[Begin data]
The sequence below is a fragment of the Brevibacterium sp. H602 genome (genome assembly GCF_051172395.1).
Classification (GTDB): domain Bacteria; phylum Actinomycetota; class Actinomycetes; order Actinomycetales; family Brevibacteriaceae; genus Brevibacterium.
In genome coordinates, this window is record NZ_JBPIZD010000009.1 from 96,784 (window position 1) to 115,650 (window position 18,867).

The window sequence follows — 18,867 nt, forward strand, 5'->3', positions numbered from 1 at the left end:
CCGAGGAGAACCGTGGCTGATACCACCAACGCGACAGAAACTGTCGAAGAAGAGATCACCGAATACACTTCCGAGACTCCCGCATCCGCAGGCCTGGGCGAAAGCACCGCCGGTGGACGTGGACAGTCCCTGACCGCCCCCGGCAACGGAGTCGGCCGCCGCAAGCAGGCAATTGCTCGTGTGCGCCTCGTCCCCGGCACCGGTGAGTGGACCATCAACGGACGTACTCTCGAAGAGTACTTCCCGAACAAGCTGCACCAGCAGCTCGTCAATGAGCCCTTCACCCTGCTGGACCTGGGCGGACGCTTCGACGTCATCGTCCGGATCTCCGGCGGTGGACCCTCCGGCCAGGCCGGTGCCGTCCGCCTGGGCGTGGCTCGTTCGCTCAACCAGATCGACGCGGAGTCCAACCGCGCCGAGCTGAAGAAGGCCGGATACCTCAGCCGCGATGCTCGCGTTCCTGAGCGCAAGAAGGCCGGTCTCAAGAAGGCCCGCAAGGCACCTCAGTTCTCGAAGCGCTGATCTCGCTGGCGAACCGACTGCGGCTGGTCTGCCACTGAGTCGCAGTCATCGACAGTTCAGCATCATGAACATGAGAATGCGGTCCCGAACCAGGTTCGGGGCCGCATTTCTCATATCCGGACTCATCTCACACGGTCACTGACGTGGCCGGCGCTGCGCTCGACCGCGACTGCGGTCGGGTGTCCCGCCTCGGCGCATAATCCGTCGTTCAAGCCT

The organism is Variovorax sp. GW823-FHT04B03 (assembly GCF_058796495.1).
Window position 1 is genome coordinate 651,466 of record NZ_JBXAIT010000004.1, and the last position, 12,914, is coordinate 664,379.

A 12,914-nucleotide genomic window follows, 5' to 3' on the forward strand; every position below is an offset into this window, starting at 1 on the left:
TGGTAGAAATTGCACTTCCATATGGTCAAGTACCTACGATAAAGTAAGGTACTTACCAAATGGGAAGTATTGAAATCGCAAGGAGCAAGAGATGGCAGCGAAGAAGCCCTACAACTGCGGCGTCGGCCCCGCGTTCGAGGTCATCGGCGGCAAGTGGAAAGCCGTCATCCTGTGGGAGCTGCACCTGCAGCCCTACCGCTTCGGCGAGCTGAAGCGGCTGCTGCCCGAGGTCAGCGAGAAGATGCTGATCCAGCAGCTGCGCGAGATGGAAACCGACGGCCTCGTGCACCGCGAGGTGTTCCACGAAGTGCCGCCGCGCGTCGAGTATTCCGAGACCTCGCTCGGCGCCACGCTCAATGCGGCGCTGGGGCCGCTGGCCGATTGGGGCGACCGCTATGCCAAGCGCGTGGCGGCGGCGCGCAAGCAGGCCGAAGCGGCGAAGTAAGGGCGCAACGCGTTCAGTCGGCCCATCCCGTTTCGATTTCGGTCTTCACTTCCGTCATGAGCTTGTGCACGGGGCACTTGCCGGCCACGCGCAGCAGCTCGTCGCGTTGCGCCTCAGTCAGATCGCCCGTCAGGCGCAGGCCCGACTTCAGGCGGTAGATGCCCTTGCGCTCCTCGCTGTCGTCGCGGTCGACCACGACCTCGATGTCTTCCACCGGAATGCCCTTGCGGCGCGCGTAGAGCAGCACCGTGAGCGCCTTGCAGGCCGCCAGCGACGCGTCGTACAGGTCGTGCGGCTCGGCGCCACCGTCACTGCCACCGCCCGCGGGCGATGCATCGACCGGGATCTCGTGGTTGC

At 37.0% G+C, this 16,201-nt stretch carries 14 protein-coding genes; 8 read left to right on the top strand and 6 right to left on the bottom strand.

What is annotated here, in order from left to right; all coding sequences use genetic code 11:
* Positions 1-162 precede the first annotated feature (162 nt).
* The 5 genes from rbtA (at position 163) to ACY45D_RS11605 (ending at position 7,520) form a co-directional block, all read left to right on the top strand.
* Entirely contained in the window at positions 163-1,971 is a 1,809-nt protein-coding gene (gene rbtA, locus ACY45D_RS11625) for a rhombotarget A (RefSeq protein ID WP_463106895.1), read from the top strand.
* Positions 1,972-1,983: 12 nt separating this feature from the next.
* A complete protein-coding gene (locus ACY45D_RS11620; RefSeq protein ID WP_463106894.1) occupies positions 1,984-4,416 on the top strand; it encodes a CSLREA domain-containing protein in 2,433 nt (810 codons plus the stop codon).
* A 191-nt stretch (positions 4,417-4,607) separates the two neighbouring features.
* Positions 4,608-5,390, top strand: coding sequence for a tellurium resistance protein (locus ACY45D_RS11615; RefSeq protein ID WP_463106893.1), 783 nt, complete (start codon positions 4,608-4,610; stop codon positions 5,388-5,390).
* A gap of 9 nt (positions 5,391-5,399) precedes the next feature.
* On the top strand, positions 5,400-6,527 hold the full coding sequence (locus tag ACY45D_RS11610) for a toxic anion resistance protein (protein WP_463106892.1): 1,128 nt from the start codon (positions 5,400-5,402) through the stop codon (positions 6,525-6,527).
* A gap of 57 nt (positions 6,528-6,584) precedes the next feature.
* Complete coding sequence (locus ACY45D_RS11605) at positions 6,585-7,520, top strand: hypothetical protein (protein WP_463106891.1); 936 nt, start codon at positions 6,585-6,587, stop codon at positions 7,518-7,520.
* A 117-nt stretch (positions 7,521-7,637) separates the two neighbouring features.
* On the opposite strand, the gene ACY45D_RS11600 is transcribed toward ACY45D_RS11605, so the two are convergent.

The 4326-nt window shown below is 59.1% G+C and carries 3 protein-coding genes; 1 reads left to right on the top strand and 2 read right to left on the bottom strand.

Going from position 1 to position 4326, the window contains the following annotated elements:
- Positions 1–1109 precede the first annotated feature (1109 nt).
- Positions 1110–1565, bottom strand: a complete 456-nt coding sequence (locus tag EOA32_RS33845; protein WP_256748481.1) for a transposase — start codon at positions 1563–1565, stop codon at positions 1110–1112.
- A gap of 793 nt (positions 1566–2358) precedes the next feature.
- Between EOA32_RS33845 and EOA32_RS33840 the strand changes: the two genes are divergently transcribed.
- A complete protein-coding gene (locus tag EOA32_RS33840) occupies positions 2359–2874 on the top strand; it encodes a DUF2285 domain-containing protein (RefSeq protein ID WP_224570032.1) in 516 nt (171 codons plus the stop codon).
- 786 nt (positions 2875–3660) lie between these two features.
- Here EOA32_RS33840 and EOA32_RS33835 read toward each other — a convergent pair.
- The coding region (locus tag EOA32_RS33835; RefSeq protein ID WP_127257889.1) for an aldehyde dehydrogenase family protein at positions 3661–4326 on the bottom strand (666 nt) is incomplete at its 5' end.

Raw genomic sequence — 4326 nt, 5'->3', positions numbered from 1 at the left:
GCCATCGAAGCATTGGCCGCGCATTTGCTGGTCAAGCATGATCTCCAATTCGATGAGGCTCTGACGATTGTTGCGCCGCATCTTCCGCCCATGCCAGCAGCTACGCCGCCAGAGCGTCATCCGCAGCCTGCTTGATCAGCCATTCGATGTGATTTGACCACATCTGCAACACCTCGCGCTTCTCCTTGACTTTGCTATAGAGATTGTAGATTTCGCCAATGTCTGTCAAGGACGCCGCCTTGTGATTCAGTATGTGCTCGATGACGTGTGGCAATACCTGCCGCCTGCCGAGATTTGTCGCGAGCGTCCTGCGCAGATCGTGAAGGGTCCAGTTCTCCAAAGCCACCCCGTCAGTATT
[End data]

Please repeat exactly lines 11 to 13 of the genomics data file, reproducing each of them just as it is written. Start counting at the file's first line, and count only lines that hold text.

What is annotated here, in order from left to right; all coding sequences use genetic code 11:
* Positions 1-162 precede the first annotated feature (162 nt).
* The 5 genes from rbtA (at position 163) to ACY45D_RS11605 (ending at position 7,520) form a co-directional block, all read left to right on the top strand.